Second, He teaches love of enemies, not despising of them. Love of enemies is premised in the truth that all people are made in God’s image. To despise the poor, says a Proverb, is to despise his Maker. Given that God has made all people and redeemed all people, there is no “He’s working in me but not in thee.” There is not a single person about whom a Christian should not hope for his salvation.

Third, there is a doctrine of original sin. To presume that one’s righteousness can be the basis for despising others ignores the truth that even our righteous deeds are as filthy rags. Sure, one can be righteous by human standards and in fact be a pretty good guy, but before God something more is needed. He needs dirt to work with; He needs people who cast themselves before Him as nothing – not looking at their personal righteousness but looking at how much they fall short. Such as these the Lord builds into a new creation.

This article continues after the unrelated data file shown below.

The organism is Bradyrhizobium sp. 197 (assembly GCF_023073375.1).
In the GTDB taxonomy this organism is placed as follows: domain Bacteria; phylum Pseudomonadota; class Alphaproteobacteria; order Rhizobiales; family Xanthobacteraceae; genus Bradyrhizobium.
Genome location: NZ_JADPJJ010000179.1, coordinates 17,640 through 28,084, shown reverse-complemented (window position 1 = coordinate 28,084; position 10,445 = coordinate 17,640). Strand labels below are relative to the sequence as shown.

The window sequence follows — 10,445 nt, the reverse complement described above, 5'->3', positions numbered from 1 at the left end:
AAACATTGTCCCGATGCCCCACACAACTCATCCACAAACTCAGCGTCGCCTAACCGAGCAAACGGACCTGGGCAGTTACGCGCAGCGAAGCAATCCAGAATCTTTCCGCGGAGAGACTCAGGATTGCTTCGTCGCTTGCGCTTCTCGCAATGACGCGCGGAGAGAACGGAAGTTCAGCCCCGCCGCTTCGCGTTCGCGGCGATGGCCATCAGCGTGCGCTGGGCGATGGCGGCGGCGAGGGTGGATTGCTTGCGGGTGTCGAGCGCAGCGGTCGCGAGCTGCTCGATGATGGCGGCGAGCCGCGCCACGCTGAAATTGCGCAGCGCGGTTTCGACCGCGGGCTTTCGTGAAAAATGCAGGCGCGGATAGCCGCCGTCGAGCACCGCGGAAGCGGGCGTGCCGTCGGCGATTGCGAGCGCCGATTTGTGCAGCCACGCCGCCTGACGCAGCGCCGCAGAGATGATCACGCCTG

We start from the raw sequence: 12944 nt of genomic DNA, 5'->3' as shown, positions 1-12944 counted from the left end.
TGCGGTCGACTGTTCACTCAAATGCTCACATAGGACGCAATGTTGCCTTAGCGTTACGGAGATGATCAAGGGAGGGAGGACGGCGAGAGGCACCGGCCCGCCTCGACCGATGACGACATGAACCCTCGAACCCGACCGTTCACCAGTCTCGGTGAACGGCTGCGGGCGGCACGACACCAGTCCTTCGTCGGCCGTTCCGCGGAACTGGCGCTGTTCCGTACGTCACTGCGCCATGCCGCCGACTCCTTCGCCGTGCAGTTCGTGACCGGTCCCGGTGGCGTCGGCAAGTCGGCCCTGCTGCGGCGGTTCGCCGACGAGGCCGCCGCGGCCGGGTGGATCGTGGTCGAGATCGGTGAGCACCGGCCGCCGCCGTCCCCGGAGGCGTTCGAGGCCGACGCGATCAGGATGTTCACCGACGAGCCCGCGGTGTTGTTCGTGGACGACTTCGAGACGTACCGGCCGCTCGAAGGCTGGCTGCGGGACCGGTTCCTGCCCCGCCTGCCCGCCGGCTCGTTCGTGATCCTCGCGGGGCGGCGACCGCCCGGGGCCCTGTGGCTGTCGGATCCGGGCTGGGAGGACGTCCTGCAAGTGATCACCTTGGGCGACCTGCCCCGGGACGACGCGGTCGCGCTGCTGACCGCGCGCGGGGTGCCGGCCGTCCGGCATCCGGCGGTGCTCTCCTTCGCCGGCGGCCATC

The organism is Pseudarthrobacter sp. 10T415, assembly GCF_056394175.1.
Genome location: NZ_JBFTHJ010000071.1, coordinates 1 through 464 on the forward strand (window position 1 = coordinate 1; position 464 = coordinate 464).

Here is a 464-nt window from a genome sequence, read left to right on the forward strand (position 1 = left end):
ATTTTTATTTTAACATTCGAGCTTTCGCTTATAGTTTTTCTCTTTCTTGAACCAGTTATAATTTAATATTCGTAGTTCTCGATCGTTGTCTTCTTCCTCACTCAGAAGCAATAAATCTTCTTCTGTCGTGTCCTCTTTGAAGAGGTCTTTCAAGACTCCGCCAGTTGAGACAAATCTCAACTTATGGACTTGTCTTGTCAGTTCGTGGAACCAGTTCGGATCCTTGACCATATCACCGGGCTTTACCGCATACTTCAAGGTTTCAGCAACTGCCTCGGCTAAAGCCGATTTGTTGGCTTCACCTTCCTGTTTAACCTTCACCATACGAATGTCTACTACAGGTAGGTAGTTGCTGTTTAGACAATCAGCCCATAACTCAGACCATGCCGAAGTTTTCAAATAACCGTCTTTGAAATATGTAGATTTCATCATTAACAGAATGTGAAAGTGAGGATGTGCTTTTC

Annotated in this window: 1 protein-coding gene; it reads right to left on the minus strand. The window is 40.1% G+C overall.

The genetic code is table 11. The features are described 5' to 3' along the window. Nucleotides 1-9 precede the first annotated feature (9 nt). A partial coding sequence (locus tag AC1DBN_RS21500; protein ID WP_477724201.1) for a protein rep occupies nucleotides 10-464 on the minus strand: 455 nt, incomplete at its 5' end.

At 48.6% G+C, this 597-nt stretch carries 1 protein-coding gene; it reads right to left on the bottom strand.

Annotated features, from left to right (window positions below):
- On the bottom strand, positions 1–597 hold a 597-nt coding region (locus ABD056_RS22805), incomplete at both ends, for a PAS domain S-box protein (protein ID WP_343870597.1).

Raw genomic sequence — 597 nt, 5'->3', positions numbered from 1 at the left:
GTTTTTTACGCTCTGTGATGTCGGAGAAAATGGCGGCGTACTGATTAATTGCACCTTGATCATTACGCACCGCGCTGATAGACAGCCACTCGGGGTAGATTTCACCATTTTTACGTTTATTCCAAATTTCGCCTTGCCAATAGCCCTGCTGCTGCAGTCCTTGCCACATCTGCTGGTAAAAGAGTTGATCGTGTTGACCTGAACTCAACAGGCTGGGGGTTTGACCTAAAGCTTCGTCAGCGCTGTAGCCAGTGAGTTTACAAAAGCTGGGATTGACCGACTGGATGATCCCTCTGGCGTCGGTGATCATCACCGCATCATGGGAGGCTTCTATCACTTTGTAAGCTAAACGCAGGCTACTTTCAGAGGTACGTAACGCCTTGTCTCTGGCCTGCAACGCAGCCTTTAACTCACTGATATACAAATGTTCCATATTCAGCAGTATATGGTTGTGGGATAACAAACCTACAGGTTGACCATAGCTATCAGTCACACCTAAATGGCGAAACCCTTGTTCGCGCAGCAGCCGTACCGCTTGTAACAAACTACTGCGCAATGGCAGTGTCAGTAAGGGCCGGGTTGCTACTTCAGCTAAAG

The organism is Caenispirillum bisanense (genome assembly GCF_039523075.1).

As St. Paul wrote, “God has chosen the foolish things of the world to put to shame the wise, and God has chosen the weak things of the world to put to shame the things which are mighty; and the base things of the world and the things which are despised God has chosen, and the things which are not, to bring to nothing the things that are, that no flesh should glory in His presence.”

Yes, God has “chosen…the things which are despised…the things which are not.” Why? To bring to nothing the likes of the Pharisee and the mindful wellness spiritualizers who have no need for Christ or His Church. No flesh – like the Pharisee – should glory in God’s presence. No flesh should glory in his Self in the face of ultimate meaning. When facing such things – God that is, the ultimate meaning – a different attitude is called for.

As St. Paul continues, “But of Him you are in Christ Jesus, who became for us wisdom from God – and righteousness and sanctification and redemption – that, as it is written, ‘He who glories, let him glory in the LORD.’ ”

If Christ is our righteousness – the righteousness of the despised – the prayer of the Pharisee becomes impossible.